Razer Ouroboros Elite Gaming Mouse Review


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This brings us to Razer’s cloud based solution for their devices. Synapse 2.0 was released this past year and packages multiple features into one driver. The idea was to have your Razer devices’ settings available from any machine that you used them on, downloading your settings instantly from “the cloud.” Personally, this was a strange decision in my mind; this feature was already available with many of Razer’s previous products with the use of on-board memory that would store individual profiles…accomplishing essentially the same thing without an internet connection. I wasn’t excited about setting up yet another account for an internet-based product, especially one that was “always on.” Thankfully, a recent update allows for an offline mode that seems to work well. Razer devices can be used without Synapse, if you are satisfied with the default settings.


In any case, the software itself seems to work well – I didn’t experience any crashes or difficulties getting it to work and detect the Ouroboros. In a departure from the bright green stylized windows from previous Razer products, the Synapse product uses dark metallic textures and manages to look pretty sophisticated and polished for a gaming product.

The “Customize” screen above is familiar to those that have assigned functions to a programmable mouse, and is simple to use. All of the expected functions are here; assigning single keys, macros and media shortcuts is straightforward.


Simply click on the button you wish to customize, and select the desired function. The Ouroboros is an eleven button mouse, so there’s a lot of customization that can be done. While nine buttons are obvious, the remaining two are located under the side grips and are labeled “sensitivity clutches.” When selecting these two a custom screen pops up, allowing you to select a DPI to instantly switch to when the clutch is depressed. If you think “sniper button,” you’re on the right track. If squeezing a mouse from the sides throws off your aim in the first place (like it does for me), the clutch switches can be individually “locked” from sliders on the bottom of the Ouroboros.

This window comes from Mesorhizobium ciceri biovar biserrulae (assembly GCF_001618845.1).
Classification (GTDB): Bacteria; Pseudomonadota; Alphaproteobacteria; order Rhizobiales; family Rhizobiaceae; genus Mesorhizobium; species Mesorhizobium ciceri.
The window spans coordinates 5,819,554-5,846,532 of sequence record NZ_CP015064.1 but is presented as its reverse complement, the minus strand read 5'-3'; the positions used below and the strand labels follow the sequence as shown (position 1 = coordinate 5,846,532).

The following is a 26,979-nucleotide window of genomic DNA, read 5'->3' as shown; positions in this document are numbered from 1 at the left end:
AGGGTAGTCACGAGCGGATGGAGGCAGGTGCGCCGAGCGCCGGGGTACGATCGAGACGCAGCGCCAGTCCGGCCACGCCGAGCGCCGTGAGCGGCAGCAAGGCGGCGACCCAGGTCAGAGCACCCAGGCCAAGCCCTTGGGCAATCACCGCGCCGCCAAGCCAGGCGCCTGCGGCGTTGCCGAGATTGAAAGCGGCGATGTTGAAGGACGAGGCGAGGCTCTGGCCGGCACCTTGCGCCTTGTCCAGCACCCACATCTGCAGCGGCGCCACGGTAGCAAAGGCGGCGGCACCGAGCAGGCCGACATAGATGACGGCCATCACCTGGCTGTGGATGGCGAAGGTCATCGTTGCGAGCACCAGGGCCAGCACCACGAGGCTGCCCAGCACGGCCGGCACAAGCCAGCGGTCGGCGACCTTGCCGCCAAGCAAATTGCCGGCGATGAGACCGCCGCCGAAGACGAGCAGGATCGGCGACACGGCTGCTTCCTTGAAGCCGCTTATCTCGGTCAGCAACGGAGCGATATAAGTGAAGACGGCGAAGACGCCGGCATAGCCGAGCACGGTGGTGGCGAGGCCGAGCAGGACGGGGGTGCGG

Of course, you can customize up to five different sensitivity stages to switch between using the default DPI up/down buttons using the “Performance” tab, as well as setting mouse acceleration and polling rate. An independent X-Y sensitivity setting is available here as well.


For those that wish to squeeze a little more life out of the battery in wireless mode (or aren’t a fan of green lights) the LEDs can be adjusted using the “Lighting” tab of Synapse.


The Razer Ouroboros packs two sensors – an 8200 DPI laser/optical combo that allows for precise tracking on many different surfaces. It has been tuned and tested on most of Razer’s mouse mats, and can be instantly calibrated by selecting which of their surfaces you are using. It is nice to see the option to add your own surface as well; after following a zig-zag pattern the sensor will adjust to whatever surface you are currently using.


Finally, the “Power” tab contains a few settings to adjust the sleep timer, as well as a peek at the current battery status.


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